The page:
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Humboldt seeks funding for $35 million arena expansion

Tribute centre, second ice surface and community uses are planned
Humboldt Broncos Tribute Centre
An artist's rendering shows the proposed expansion to the Elgar Petersen Arena.

Plans for a $35 million expansion to the civic arena in Humboldt are a step closer to reality.

Humboldt city council voted May 5 to submit an application to the federal and provincial Investing in Canada Infrastructure Program (ICIP) for the project, intended as a tribute centre to the Humboldt Broncos hockey team.

In April 2018, the team was involved in a fatal bus crash near Tisdale on its way to an SJHL playoff game in Nipawin. Sixteen people on the bus died and 13 others were hurt.

City manager Joe Day says the city is hoping to get 70 per cent of the cost of the new tribute centre covered.

“The facility itself is right in the $34 million to $35 million (range) … ICIP can provide up to 73 per cent of funding, so that ends up being right around $25 million that we’re applying for,” he said.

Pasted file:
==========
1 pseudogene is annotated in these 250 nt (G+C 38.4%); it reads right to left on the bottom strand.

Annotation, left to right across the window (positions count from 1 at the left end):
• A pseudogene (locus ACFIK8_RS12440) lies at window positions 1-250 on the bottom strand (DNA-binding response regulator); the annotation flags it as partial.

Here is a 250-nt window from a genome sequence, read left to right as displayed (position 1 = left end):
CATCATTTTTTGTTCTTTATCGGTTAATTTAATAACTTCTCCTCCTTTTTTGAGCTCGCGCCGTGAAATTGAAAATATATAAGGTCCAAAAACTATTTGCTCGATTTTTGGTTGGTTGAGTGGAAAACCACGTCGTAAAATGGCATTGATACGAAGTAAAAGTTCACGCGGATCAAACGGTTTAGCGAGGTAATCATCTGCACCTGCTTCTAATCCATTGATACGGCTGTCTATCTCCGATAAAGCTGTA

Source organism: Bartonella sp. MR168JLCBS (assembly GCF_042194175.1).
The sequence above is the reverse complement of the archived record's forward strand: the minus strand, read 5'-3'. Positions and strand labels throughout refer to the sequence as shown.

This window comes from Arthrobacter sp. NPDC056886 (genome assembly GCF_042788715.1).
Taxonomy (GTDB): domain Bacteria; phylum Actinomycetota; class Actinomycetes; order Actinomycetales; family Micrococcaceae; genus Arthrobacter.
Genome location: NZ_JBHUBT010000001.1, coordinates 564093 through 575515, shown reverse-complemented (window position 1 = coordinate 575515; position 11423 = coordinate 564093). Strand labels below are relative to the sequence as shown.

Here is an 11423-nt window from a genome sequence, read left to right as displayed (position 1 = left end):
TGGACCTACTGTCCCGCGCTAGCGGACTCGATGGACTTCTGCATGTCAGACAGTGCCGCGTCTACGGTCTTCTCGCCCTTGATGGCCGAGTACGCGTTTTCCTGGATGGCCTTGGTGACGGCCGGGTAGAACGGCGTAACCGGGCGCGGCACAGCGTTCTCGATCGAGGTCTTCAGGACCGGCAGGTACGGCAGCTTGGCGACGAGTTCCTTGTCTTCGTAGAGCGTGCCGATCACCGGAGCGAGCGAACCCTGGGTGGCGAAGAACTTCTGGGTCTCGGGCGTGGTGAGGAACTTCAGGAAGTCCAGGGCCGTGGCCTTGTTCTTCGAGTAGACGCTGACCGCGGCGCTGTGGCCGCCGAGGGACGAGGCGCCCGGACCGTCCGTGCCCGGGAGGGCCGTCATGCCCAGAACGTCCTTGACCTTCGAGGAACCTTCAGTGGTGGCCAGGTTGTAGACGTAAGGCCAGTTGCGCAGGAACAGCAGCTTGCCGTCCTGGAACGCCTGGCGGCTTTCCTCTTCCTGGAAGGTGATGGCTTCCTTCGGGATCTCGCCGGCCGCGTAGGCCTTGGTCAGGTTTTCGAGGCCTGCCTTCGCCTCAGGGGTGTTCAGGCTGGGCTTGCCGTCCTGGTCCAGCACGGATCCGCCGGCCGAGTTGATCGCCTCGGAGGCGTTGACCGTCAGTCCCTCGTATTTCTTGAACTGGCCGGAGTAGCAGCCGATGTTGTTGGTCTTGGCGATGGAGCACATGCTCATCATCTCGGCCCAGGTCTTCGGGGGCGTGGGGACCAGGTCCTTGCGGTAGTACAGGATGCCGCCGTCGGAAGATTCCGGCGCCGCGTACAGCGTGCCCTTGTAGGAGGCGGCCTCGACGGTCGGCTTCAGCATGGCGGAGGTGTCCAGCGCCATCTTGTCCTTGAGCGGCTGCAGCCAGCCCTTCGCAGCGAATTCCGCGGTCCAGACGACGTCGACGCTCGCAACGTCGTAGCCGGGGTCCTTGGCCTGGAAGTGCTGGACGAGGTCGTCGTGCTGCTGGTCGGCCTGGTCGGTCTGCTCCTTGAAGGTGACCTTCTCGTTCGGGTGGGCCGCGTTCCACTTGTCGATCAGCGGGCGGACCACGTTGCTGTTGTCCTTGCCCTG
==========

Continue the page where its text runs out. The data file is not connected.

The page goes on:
The plan right now is to build onto the existing Elgar Petersen Arena, which Day said is 40 years old and needs a lot of work itself. Last April, the city released a concept plan or vision for a tribute centre to see if there was any support.

“Over the last year or so, we’ve been completing some cases for support going out to some of the industries and that sort of thing to see if they’d be willing to donate or contribute to it. But (we’re) also doing some feasibility studies to ensure that the size, the scale (and) the scope all makes sense from a financial perspective,” Day said.

The addition would include a tribute gallery that would display some of the mementos and stories of the 2018 Broncos, including inspirations that have come out of the tragedy. There are also plans for a second ice arena and community use spaces.

Day said it would take around four months to find out whether the city gets the financial green light. After that, there’s still a lot of work to be done.

“We’re going to be moving out, talking to some of our local stakeholders as well as other stakeholders to ensure that we keep moving forward with the design of the facility so that it really — as best as it can — serve so many different groups within the community,” he added.

Day said they’re also working with the Bronco Memorial Committee and several families.

Originally launched in 2016, a total of $33 billion in federal dollars is available through the Investing in Canada Infrastructure Program. Saskatchewan communities will receive $896 million under a 10-year agreement signed with the province in 2018.